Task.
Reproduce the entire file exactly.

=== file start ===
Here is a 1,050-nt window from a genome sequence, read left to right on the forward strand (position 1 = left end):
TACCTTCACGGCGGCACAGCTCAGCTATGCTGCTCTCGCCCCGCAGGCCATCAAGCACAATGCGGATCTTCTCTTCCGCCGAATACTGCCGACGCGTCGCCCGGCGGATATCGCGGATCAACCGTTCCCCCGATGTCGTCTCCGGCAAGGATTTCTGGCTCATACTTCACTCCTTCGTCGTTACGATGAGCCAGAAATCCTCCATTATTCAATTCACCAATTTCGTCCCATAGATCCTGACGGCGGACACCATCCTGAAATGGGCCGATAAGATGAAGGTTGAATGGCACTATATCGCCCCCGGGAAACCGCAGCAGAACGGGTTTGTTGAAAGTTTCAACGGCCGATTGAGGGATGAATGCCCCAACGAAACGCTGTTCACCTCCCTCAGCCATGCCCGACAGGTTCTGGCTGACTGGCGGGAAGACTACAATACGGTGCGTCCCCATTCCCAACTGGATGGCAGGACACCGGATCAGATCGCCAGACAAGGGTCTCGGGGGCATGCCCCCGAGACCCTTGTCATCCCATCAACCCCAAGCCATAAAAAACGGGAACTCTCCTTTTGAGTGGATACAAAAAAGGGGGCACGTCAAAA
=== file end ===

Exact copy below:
Here is a 1,050-nt window from a genome sequence, read left to right on the forward strand (position 1 = left end):
TACCTTCACGGCGGCACAGCTCAGCTATGCTGCTCTCGCCCCGCAGGCCATCAAGCACAATGCGGATCTTCTCTTCCGCCGAATACTGCCGACGCGTCGCCCGGCGGATATCGCGGATCAACCGTTCCCCCGATGTCGTCTCCGGCAAGGATTTCTGGCTCATACTTCACTCCTTCGTCGTTACGATGAGCCAGAAATCCTCCATTATTCAATTCACCAATTTCGTCCCATAGATCCTGACGGCGGACACCATCCTGAAATGGGCCGATAAGATGAAGGTTGAATGGCACTATATCGCCCCCGGGAAACCGCAGCAGAACGGGTTTGTTGAAAGTTTCAACGGCCGATTGAGGGATGAATGCCCCAACGAAACGCTGTTCACCTCCCTCAGCCATGCCCGACAGGTTCTGGCTGACTGGCGGGAAGACTACAATACGGTGCGTCCCCATTCCCAACTGGATGGCAGGACACCGGATCAGATCGCCAGACAAGGGTCTCGGGGGCATGCCCCCGAGACCCTTGTCATCCCATCAACCCCAAGCCATAAAAAACGGGAACTCTCCTTTTGAGTGGATACAAAAAAGGGGGCACGTCAAAA